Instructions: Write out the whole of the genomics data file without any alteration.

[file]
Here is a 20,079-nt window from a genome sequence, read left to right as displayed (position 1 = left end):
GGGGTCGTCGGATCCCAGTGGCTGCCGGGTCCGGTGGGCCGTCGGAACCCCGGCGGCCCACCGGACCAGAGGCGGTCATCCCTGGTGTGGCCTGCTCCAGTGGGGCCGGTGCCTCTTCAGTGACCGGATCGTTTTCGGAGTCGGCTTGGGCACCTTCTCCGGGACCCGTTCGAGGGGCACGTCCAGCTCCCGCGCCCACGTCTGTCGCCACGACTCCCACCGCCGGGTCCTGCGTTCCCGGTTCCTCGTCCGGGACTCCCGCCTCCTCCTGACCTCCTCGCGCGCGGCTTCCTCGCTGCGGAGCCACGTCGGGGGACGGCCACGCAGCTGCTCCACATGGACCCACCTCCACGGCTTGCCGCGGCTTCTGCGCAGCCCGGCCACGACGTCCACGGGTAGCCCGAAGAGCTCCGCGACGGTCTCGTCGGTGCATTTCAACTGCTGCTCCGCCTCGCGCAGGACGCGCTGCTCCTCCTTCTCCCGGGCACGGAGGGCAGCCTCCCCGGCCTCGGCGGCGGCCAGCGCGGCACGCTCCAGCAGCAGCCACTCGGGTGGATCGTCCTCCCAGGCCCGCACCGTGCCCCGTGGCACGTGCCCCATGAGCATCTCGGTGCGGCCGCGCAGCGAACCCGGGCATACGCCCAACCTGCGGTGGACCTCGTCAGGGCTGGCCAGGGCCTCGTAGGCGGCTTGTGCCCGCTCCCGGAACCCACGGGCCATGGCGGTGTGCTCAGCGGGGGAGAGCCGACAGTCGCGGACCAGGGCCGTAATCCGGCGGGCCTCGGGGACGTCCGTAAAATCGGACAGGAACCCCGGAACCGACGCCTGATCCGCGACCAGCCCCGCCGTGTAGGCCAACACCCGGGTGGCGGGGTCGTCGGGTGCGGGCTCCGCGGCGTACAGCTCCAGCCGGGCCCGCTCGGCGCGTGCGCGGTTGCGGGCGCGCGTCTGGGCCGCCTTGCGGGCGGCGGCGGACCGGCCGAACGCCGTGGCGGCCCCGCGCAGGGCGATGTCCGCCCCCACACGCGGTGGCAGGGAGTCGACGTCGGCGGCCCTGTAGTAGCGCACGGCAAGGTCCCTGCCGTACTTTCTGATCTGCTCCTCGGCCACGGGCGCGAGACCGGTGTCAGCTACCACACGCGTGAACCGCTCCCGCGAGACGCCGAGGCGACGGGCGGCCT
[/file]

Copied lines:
Here is a 20,079-nt window from a genome sequence, read left to right as displayed (position 1 = left end):
GGGGTCGTCGGATCCCAGTGGCTGCCGGGTCCGGTGGGCCGTCGGAACCCCGGCGGCCCACCGGACCAGAGGCGGTCATCCCTGGTGTGGCCTGCTCCAGTGGGGCCGGTGCCTCTTCAGTGACCGGATCGTTTTCGGAGTCGGCTTGGGCACCTTCTCCGGGACCCGTTCGAGGGGCACGTCCAGCTCCCGCGCCCACGTCTGTCGCCACGACTCCCACCGCCGGGTCCTGCGTTCCCGGTTCCTCGTCCGGGACTCCCGCCTCCTCCTGACCTCCTCGCGCGCGGCTTCCTCGCTGCGGAGCCACGTCGGGGGACGGCCACGCAGCTGCTCCACATGGACCCACCTCCACGGCTTGCCGCGGCTTCTGCGCAGCCCGGCCACGACGTCCACGGGTAGCCCGAAGAGCTCCGCGACGGTCTCGTCGGTGCATTTCAACTGCTGCTCCGCCTCGCGCAGGACGCGCTGCTCCTCCTTCTCCCGGGCACGGAGGGCAGCCTCCCCGGCCTCGGCGGCGGCCAGCGCGGCACGCTCCAGCAGCAGCCACTCGGGTGGATCGTCCTCCCAGGCCCGCACCGTGCCCCGTGGCACGTGCCCCATGAGCATCTCGGTGCGGCCGCGCAGCGAACCCGGGCATACGCCCAACCTGCGGTGGACCTCGTCAGGGCTGGCCAGGGCCTCGTAGGCGGCTTGTGCCCGCTCCCGGAACCCACGGGCCATGGCGGTGTGCTCAGCGGGGGAGAGCCGACAGTCGCGGACCAGGGCCGTAATCCGGCGGGCCTCGGGGACGTCCGTAAAATCGGACAGGAACCCCGGAACCGACGCCTGATCCGCGACCAGCCCCGCCGTGTAGGCCAACACCCGGGTGGCGGGGTCGTCGGGTGCGGGCTCCGCGGCGTACAGCTCCAGCCGGGCCCGCTCGGCGCGTGCGCGGTTGCGGGCGCGCGTCTGGGCCGCCTTGCGGGCGGCGGCGGACCGGCCGAACGCCGTGGCGGCCCCGCGCAGGGCGATGTCCGCCCCCACACGCGGTGGCAGGGAGTCGACGTCGGCGGCCCTGTAGTAGCGCACGGCAAGGTCCCTGCCGTACTTTCTGATCTGCTCCTCGGCCACGGGCGCGAGACCGGTGTCAGCTACCACACGCGTGAACCGCTCCCGCGAGACGCCGAGGCGACGGGCGGCCT